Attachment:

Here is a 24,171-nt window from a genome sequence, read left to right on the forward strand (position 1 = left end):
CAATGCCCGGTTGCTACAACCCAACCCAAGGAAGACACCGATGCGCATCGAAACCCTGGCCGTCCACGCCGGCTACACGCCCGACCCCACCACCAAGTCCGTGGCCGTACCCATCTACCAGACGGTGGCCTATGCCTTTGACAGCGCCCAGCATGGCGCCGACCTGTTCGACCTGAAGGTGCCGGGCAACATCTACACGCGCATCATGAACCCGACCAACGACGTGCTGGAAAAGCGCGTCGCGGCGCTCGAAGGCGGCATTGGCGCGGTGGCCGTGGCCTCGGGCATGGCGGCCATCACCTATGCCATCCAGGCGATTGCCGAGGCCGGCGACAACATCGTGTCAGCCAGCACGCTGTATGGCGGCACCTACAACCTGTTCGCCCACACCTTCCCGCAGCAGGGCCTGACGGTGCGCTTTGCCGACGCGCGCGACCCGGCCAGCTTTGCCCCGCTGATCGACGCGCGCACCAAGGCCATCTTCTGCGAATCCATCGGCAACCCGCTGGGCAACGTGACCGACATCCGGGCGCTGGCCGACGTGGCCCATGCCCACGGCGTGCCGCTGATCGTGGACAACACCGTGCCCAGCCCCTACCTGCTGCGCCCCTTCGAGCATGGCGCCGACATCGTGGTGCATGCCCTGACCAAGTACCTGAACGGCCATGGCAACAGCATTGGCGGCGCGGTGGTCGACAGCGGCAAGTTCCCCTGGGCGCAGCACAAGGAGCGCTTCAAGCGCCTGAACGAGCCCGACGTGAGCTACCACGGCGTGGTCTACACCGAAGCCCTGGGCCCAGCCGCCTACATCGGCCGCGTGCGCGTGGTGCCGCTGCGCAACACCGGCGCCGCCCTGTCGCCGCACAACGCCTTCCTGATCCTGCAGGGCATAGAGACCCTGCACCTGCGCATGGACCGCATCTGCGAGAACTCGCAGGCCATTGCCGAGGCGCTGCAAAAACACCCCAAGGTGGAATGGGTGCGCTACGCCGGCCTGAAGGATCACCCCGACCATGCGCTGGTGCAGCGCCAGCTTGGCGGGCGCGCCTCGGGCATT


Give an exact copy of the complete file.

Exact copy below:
Here is a 24,171-nt window from a genome sequence, read left to right on the forward strand (position 1 = left end):
CAATGCCCGGTTGCTACAACCCAACCCAAGGAAGACACCGATGCGCATCGAAACCCTGGCCGTCCACGCCGGCTACACGCCCGACCCCACCACCAAGTCCGTGGCCGTACCCATCTACCAGACGGTGGCCTATGCCTTTGACAGCGCCCAGCATGGCGCCGACCTGTTCGACCTGAAGGTGCCGGGCAACATCTACACGCGCATCATGAACCCGACCAACGACGTGCTGGAAAAGCGCGTCGCGGCGCTCGAAGGCGGCATTGGCGCGGTGGCCGTGGCCTCGGGCATGGCGGCCATCACCTATGCCATCCAGGCGATTGCCGAGGCCGGCGACAACATCGTGTCAGCCAGCACGCTGTATGGCGGCACCTACAACCTGTTCGCCCACACCTTCCCGCAGCAGGGCCTGACGGTGCGCTTTGCCGACGCGCGCGACCCGGCCAGCTTTGCCCCGCTGATCGACGCGCGCACCAAGGCCATCTTCTGCGAATCCATCGGCAACCCGCTGGGCAACGTGACCGACATCCGGGCGCTGGCCGACGTGGCCCATGCCCACGGCGTGCCGCTGATCGTGGACAACACCGTGCCCAGCCCCTACCTGCTGCGCCCCTTCGAGCATGGCGCCGACATCGTGGTGCATGCCCTGACCAAGTACCTGAACGGCCATGGCAACAGCATTGGCGGCGCGGTGGTCGACAGCGGCAAGTTCCCCTGGGCGCAGCACAAGGAGCGCTTCAAGCGCCTGAACGAGCCCGACGTGAGCTACCACGGCGTGGTCTACACCGAAGCCCTGGGCCCAGCCGCCTACATCGGCCGCGTGCGCGTGGTGCCGCTGCGCAACACCGGCGCCGCCCTGTCGCCGCACAACGCCTTCCTGATCCTGCAGGGCATAGAGACCCTGCACCTGCGCATGGACCGCATCTGCGAGAACTCGCAGGCCATTGCCGAGGCGCTGCAAAAACACCCCAAGGTGGAATGGGTGCGCTACGCCGGCCTGAAGGATCACCCCGACCATGCGCTGGTGCAGCGCCAGCTTGGCGGGCGCGCCTCGGGCATT